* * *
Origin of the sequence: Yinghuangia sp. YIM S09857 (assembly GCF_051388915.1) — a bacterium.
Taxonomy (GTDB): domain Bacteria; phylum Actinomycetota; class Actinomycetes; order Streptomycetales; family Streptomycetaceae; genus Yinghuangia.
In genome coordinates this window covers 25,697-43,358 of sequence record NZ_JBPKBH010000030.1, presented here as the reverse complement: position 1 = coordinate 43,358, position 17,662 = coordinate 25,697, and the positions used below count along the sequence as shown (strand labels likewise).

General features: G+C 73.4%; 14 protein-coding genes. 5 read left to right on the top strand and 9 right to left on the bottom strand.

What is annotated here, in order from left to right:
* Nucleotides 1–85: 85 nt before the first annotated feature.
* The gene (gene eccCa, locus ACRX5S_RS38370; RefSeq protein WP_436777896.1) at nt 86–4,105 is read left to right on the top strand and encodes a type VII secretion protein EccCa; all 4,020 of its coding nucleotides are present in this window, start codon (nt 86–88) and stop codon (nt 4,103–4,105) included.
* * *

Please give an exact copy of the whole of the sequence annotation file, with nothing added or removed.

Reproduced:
Origin of the sequence: Yinghuangia sp. YIM S09857 (assembly GCF_051388915.1) — a bacterium.
Taxonomy (GTDB): domain Bacteria; phylum Actinomycetota; class Actinomycetes; order Streptomycetales; family Streptomycetaceae; genus Yinghuangia.
In genome coordinates this window covers 25,697-43,358 of sequence record NZ_JBPKBH010000030.1, presented here as the reverse complement: position 1 = coordinate 43,358, position 17,662 = coordinate 25,697, and the positions used below count along the sequence as shown (strand labels likewise).

General features: G+C 73.4%; 14 protein-coding genes. 5 read left to right on the top strand and 9 right to left on the bottom strand.

What is annotated here, in order from left to right:
* Nucleotides 1–85: 85 nt before the first annotated feature.
* The gene (gene eccCa, locus ACRX5S_RS38370; RefSeq protein WP_436777896.1) at nt 86–4,105 is read left to right on the top strand and encodes a type VII secretion protein EccCa; all 4,020 of its coding nucleotides are present in this window, start codon (nt 86–88) and stop codon (nt 4,103–4,105) included.